All sorts of experiences within a short distance range.
Click on the map to find each area information.
The oldest and most traditional neighbourhood in Lisbon, with cobbled lanes and alleys and steep, gruelling inclines, should be discovered little by little, stopping frequently to savour the view, atmosphere and authentic spirit of the oldest side of the capital. Take a deep breath and start to climb the hill that will reveal one of the best views of the city.
There are many ways to get to where old Lisbon is hidden away. Whether you come by boat, metro, bus or even tram, the tangle of streets punctuated by rails below and flower boxes above has to be discovered on foot. How else could you discover Beco do Forno do Sol (answer: in Graça, on the way to Vila Berta) or Cruzes da Sé, to which references exist from 1690? Or even Escadinhas da Saúde or Beco do Quebra-Costas, a street that has existed since 1565?
The cobblestones, testimony to the centuries and centuries of history, also await your footsteps. Enter the Sé (cathedral), dating from 1147, where you can still see the Tesouro (treasury) and the Roman ruins which preceded it. Continue up and don’t forget your camera: from the Miradouro de Santa Luzia you can see the pure essence of Alfama and the splendour of the Tagus, which is particularly impressive on sunny days. Once you’ve recovered your breath totally and let the sweet chords of the Portuguese guitar soothe your soul – it is at the heart of Fado, after all – climb up to the Castelo de São Jorge and visit the City Information Centre.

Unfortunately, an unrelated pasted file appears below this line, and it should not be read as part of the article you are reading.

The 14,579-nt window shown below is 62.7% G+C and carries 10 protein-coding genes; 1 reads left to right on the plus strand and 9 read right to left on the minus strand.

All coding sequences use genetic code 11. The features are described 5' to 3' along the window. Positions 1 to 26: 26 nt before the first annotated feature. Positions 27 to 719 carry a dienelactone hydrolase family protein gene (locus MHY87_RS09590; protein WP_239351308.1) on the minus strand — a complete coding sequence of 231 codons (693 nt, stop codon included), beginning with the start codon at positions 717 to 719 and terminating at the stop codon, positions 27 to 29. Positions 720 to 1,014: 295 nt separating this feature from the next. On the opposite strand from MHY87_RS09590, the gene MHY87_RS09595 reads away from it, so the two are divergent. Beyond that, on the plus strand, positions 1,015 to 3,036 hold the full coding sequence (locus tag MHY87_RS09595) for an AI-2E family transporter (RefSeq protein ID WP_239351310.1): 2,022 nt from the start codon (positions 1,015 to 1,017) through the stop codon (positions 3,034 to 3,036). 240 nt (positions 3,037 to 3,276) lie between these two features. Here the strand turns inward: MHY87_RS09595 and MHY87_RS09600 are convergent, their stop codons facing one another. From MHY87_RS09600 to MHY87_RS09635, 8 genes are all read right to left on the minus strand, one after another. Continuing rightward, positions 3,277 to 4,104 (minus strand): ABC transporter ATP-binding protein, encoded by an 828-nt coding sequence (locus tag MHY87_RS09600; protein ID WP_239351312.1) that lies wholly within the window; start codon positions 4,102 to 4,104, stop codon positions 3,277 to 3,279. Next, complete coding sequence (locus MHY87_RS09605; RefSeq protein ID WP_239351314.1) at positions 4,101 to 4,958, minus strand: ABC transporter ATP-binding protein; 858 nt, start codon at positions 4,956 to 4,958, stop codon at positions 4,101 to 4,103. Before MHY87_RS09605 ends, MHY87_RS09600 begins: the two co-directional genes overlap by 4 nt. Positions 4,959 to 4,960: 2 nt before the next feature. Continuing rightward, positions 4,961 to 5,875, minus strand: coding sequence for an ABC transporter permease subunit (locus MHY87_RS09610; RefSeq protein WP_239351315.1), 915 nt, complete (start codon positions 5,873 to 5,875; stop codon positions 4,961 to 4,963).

Only after absorbing every angle of Lisbon and feeling like a true conqueror of the city can you – and should you – go to Portas do Sol and enjoy the outdoor cafés which give the square its name; or climb up to get an even higher and even more special viewpoint. Even if the sun sets, there are countless restaurants and Fado houses where you can recharge your batteries and let the city cast its spell. Come and be won over.
The no. 28 is a little treasure on rails.
The small yellow trams beg to be photographed as they travel through the prettiest historic and residential quarters of the city.
Opening the windows and letting the parade of buildings covered in azulejos pass you by, glimpsing the sudden ascents and marvelling at the winding route between hills, miradouros and squares that take your breath away, is one of the things you have to do while in the city.
The no. 28 shuttles between Graça and Prazeres, on a route that slips between historic bairros, passed palaces, visits the cathedral, crosses Baixa, climbs up to Chiado and Estrela and ends in Campo de Ourique.
The comforting sound of its bell ensures that, even if you get off to see the attractions along the way, the no. 28 will always return to take you home.